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North Korea’s National Defense Commission on Wednesday called on the United States and South Korea to end what Pyongyang sees as confrontation, in line with a New Year message from leader Kim Jong Un apparently inviting dialogue.

The commission accused the United States and South Korea of hostile acts and said it is watching what moves they decide to make, the Korean Central News Agency said.

In his address, leader Kim said he is open to a summit meeting with South Korea.

A commission spokesman questioned whether the South Korean authorities have “an idea” to bring about a change in bilateral relations through dialogue and urged them to “make clear their stand on whether they will choose dialogue or confrontation.”

The commission’s Policy Department denounced a move last week by President Barack Obama’s administration to step up sanctions against North Korea over the cyberattack on Sony Pictures Entertainment Inc. in November and urged Washington to lift all sanctions.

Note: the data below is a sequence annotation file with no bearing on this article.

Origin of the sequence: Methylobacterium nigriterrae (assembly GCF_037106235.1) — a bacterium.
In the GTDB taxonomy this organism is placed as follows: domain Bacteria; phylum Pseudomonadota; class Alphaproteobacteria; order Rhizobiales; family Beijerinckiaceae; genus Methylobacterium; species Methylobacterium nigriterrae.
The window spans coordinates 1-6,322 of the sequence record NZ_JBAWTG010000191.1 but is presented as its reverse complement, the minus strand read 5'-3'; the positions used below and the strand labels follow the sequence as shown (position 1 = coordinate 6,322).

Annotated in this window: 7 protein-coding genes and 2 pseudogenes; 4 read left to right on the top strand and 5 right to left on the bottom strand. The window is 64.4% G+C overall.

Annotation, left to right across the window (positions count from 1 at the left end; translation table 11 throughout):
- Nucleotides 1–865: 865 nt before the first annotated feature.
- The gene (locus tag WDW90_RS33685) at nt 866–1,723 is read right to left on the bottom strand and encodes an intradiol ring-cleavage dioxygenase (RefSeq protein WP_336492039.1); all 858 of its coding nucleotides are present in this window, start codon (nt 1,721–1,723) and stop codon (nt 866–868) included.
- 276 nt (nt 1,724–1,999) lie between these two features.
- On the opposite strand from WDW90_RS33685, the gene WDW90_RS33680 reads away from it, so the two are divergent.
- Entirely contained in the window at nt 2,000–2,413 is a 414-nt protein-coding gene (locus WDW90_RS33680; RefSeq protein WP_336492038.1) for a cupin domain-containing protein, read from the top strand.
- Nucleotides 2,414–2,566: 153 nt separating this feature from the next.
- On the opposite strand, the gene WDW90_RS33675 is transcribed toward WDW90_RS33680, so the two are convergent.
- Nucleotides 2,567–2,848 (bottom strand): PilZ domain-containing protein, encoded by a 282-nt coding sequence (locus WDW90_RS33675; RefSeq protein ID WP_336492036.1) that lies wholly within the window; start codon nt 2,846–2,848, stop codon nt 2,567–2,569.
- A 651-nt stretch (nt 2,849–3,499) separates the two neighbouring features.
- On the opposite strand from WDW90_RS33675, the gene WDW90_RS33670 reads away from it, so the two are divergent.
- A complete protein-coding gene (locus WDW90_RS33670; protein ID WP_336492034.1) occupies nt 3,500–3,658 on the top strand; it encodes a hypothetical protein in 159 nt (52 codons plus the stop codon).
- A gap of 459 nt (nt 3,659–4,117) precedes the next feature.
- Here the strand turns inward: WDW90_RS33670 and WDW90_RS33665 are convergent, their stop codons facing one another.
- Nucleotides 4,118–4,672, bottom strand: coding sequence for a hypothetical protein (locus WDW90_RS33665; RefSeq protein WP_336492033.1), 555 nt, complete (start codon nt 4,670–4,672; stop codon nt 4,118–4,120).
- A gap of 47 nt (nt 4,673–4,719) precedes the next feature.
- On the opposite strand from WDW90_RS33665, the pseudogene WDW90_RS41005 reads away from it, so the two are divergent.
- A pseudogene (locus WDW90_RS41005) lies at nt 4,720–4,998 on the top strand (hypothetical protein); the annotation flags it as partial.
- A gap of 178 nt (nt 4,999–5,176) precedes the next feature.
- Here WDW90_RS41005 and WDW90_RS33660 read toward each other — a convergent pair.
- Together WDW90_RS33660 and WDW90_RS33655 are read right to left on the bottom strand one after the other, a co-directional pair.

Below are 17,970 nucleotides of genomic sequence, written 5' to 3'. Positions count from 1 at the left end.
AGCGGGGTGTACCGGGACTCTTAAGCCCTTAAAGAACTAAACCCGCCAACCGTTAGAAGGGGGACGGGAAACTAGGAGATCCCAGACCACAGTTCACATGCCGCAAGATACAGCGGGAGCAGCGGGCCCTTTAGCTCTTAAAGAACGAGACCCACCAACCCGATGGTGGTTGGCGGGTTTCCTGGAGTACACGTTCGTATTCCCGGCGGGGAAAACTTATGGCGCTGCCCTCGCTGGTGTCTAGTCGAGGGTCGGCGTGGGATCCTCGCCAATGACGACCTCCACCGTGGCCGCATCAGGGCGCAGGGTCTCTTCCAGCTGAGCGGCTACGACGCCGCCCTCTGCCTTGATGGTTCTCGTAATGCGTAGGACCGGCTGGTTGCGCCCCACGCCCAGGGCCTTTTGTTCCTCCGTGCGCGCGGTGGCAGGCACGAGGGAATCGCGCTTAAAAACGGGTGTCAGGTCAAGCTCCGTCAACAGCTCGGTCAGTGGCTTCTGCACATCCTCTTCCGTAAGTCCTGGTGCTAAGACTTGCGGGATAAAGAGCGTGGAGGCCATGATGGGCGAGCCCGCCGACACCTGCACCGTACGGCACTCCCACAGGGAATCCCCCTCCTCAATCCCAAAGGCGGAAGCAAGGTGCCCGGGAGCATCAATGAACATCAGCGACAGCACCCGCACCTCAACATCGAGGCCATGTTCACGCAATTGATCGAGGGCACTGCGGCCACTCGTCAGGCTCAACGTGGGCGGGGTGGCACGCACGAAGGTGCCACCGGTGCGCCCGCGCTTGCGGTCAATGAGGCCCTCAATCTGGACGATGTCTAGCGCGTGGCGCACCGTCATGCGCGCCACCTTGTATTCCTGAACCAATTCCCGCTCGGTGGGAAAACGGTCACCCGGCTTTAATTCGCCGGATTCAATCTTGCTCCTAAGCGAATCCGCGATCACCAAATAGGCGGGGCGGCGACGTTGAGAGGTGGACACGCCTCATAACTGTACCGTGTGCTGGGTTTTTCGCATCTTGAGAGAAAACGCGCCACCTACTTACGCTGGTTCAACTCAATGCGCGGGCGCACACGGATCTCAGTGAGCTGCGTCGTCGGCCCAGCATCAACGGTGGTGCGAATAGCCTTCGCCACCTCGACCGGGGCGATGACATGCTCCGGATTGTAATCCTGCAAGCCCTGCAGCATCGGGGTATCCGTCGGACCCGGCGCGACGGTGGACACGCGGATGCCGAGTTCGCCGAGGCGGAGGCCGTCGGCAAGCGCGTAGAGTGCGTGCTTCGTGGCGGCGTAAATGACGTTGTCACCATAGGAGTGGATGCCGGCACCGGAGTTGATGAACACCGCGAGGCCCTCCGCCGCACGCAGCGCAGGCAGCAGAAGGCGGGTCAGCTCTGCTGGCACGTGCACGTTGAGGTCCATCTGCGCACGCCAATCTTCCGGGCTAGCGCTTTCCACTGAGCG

In the statement notifying Washington of its “principled stand,” it also said the United States “should make a bold decision to unconditionally stop all reckless hostile acts of creating the danger of war on the Korean Peninsula.” Pyongyang has been calling for an end to U.S. military drills with South Korea.

North Korea also demanded that Washington agree to its offer of a joint investigation into the Sony attack, for which the nation has denied responsibility.

In a separate statement, a spokesman for the commission accused South Korean politicians of allowing activists to drop anti-North Korea propaganda leaflets over the border despite the North Korean leader’s New Year message. Pyongyang sees the act as a form of confrontation.